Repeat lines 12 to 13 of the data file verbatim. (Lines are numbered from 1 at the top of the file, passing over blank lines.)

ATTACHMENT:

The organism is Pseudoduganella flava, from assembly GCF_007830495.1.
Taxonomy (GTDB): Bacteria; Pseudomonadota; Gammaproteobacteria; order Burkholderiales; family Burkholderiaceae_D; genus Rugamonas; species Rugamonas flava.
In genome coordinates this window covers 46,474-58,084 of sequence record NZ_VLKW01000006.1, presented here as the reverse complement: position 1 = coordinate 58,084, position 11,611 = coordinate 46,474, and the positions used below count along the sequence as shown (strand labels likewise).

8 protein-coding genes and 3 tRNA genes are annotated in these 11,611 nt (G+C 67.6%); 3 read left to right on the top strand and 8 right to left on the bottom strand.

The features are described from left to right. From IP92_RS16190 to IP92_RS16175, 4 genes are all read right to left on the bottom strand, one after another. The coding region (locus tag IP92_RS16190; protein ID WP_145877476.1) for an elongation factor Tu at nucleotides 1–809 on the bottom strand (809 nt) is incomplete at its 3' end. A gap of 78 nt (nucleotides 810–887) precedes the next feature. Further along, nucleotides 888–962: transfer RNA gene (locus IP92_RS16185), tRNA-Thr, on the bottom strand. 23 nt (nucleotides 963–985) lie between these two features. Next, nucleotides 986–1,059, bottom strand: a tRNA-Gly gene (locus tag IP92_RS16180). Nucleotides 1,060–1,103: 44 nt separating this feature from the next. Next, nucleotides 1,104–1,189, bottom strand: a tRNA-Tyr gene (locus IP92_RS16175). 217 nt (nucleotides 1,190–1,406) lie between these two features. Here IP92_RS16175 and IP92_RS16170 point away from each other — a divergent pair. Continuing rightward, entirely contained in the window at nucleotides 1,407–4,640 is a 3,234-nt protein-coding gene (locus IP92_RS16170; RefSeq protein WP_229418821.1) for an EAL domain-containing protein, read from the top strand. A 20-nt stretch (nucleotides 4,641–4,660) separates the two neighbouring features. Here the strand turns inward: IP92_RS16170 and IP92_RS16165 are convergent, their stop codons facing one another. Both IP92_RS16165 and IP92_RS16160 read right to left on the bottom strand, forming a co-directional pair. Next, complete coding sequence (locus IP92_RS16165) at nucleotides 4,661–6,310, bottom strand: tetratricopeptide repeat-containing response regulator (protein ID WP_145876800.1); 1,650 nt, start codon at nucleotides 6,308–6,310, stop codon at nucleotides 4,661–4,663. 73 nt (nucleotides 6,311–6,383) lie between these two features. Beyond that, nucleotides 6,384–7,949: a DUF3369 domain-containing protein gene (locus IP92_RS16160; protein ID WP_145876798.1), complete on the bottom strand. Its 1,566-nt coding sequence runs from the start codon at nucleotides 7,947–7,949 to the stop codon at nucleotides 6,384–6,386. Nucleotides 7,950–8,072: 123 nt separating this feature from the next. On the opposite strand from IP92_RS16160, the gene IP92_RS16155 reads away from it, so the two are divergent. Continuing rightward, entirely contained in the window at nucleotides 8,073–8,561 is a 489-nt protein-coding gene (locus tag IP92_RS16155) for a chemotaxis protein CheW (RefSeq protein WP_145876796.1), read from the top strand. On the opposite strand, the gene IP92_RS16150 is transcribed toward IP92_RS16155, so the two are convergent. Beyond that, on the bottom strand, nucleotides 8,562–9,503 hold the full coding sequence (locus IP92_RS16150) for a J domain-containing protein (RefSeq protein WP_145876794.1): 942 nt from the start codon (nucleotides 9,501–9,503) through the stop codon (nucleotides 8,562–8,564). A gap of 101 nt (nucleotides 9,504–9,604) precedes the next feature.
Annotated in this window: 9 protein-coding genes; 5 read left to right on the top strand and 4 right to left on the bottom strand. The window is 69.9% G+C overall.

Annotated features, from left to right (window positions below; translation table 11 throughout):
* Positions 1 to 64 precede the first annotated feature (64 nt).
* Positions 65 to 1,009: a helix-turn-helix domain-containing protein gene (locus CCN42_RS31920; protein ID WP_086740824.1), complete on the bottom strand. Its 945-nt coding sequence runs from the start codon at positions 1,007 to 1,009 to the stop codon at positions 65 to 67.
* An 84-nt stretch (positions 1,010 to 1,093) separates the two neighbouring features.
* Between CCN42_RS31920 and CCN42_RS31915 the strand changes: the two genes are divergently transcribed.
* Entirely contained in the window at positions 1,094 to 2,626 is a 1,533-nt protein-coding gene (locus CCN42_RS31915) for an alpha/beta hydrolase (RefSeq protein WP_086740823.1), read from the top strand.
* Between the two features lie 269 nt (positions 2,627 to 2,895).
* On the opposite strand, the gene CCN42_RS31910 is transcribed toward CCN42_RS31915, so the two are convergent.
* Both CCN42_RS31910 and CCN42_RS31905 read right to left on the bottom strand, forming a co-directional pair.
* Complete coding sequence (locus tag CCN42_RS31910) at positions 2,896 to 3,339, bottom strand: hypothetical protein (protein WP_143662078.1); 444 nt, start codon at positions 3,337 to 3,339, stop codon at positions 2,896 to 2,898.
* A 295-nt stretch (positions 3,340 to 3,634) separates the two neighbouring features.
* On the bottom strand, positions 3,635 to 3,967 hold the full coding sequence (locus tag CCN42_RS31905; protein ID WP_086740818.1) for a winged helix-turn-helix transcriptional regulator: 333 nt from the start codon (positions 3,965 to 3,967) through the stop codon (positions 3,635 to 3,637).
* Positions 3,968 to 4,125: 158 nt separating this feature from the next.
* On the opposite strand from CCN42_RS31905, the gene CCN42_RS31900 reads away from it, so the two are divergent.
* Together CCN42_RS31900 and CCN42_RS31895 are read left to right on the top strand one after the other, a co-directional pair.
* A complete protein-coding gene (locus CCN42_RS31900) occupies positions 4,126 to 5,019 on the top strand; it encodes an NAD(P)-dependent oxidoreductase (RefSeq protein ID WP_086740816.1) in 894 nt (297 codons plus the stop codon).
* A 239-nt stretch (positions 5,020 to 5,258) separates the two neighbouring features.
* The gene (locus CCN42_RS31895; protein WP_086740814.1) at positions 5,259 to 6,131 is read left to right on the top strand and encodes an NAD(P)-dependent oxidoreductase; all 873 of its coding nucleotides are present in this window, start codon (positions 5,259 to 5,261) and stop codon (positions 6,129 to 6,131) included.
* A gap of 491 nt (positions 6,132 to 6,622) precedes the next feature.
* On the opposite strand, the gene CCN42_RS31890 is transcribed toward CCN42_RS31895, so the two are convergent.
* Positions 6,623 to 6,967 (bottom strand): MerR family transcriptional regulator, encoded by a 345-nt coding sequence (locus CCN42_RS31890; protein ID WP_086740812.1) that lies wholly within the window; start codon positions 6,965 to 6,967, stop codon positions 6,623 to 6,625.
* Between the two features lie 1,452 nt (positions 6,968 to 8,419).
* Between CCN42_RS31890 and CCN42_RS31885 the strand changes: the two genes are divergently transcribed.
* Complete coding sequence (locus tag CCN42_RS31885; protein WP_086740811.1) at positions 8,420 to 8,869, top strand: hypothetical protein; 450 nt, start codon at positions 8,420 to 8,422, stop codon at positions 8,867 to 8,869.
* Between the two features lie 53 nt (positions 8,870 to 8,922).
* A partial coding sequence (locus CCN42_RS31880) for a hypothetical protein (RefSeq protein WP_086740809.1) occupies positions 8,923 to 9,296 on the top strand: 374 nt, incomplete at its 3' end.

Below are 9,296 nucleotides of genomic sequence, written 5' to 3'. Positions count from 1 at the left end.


* Entirely contained in the window at positions 1,094 to 2,626 is a 1,533-nt protein-coding gene (locus CCN42_RS31915) for an alpha/beta hydrolase (RefSeq protein WP_086740823.1), read from the top strand.
* Between the two features lie 269 nt (positions 2,627 to 2,895).